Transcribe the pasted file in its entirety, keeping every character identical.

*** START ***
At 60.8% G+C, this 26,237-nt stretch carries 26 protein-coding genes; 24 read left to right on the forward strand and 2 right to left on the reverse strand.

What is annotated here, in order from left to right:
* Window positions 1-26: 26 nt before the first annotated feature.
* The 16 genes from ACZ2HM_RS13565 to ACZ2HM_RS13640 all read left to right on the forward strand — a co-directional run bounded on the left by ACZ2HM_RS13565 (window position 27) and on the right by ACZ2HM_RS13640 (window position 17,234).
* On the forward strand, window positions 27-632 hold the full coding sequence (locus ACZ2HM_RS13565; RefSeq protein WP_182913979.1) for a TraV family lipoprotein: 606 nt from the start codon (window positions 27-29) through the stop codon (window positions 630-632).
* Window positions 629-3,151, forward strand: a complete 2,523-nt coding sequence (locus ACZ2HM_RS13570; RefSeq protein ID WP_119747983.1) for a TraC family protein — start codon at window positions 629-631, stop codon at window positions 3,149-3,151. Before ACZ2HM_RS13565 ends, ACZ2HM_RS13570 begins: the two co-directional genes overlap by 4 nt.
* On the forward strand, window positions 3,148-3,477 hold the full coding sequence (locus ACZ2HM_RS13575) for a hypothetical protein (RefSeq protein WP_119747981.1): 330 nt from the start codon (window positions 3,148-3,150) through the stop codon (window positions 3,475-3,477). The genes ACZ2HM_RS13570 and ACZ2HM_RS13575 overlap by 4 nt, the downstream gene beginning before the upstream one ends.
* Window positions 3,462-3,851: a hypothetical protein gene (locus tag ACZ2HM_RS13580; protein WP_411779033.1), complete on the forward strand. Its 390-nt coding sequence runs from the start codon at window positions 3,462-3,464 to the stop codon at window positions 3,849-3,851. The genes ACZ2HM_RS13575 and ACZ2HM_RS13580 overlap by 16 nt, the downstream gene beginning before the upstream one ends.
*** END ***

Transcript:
At 60.8% G+C, this 26,237-nt stretch carries 26 protein-coding genes; 24 read left to right on the forward strand and 2 right to left on the reverse strand.

What is annotated here, in order from left to right:
* Window positions 1-26: 26 nt before the first annotated feature.
* The 16 genes from ACZ2HM_RS13565 to ACZ2HM_RS13640 all read left to right on the forward strand — a co-directional run bounded on the left by ACZ2HM_RS13565 (window position 27) and on the right by ACZ2HM_RS13640 (window position 17,234).
* On the forward strand, window positions 27-632 hold the full coding sequence (locus ACZ2HM_RS13565; RefSeq protein WP_182913979.1) for a TraV family lipoprotein: 606 nt from the start codon (window positions 27-29) through the stop codon (window positions 630-632).
* Window positions 629-3,151, forward strand: a complete 2,523-nt coding sequence (locus ACZ2HM_RS13570; RefSeq protein ID WP_119747983.1) for a TraC family protein — start codon at window positions 629-631, stop codon at window positions 3,149-3,151. Before ACZ2HM_RS13565 ends, ACZ2HM_RS13570 begins: the two co-directional genes overlap by 4 nt.
* On the forward strand, window positions 3,148-3,477 hold the full coding sequence (locus ACZ2HM_RS13575) for a hypothetical protein (RefSeq protein WP_119747981.1): 330 nt from the start codon (window positions 3,148-3,150) through the stop codon (window positions 3,475-3,477). The genes ACZ2HM_RS13570 and ACZ2HM_RS13575 overlap by 4 nt, the downstream gene beginning before the upstream one ends.
* Window positions 3,462-3,851: a hypothetical protein gene (locus tag ACZ2HM_RS13580; protein WP_411779033.1), complete on the forward strand. Its 390-nt coding sequence runs from the start codon at window positions 3,462-3,464 to the stop codon at window positions 3,849-3,851. The genes ACZ2HM_RS13575 and ACZ2HM_RS13580 overlap by 16 nt, the downstream gene beginning before the upstream one ends.